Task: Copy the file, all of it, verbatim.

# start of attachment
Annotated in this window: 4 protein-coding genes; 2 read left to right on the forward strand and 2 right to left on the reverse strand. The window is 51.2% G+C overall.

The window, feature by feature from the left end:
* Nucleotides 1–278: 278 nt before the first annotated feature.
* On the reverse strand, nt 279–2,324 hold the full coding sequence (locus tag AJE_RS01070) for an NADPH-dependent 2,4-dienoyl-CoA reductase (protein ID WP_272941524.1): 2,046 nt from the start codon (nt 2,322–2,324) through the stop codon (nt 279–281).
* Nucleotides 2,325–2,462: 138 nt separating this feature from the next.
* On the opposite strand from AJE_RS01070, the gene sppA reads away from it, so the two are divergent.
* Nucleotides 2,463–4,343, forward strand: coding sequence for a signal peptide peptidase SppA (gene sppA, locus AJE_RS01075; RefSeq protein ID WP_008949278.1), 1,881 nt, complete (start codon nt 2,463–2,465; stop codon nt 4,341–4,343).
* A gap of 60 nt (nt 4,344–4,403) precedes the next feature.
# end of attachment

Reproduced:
Annotated in this window: 4 protein-coding genes; 2 read left to right on the forward strand and 2 right to left on the reverse strand. The window is 51.2% G+C overall.

The window, feature by feature from the left end:
* Nucleotides 1–278: 278 nt before the first annotated feature.
* On the reverse strand, nt 279–2,324 hold the full coding sequence (locus tag AJE_RS01070) for an NADPH-dependent 2,4-dienoyl-CoA reductase (protein ID WP_272941524.1): 2,046 nt from the start codon (nt 2,322–2,324) through the stop codon (nt 279–281).
* Nucleotides 2,325–2,462: 138 nt separating this feature from the next.
* On the opposite strand from AJE_RS01070, the gene sppA reads away from it, so the two are divergent.
* Nucleotides 2,463–4,343, forward strand: coding sequence for a signal peptide peptidase SppA (gene sppA, locus AJE_RS01075; RefSeq protein ID WP_008949278.1), 1,881 nt, complete (start codon nt 2,463–2,465; stop codon nt 4,341–4,343).
* A gap of 60 nt (nt 4,344–4,403) precedes the next feature.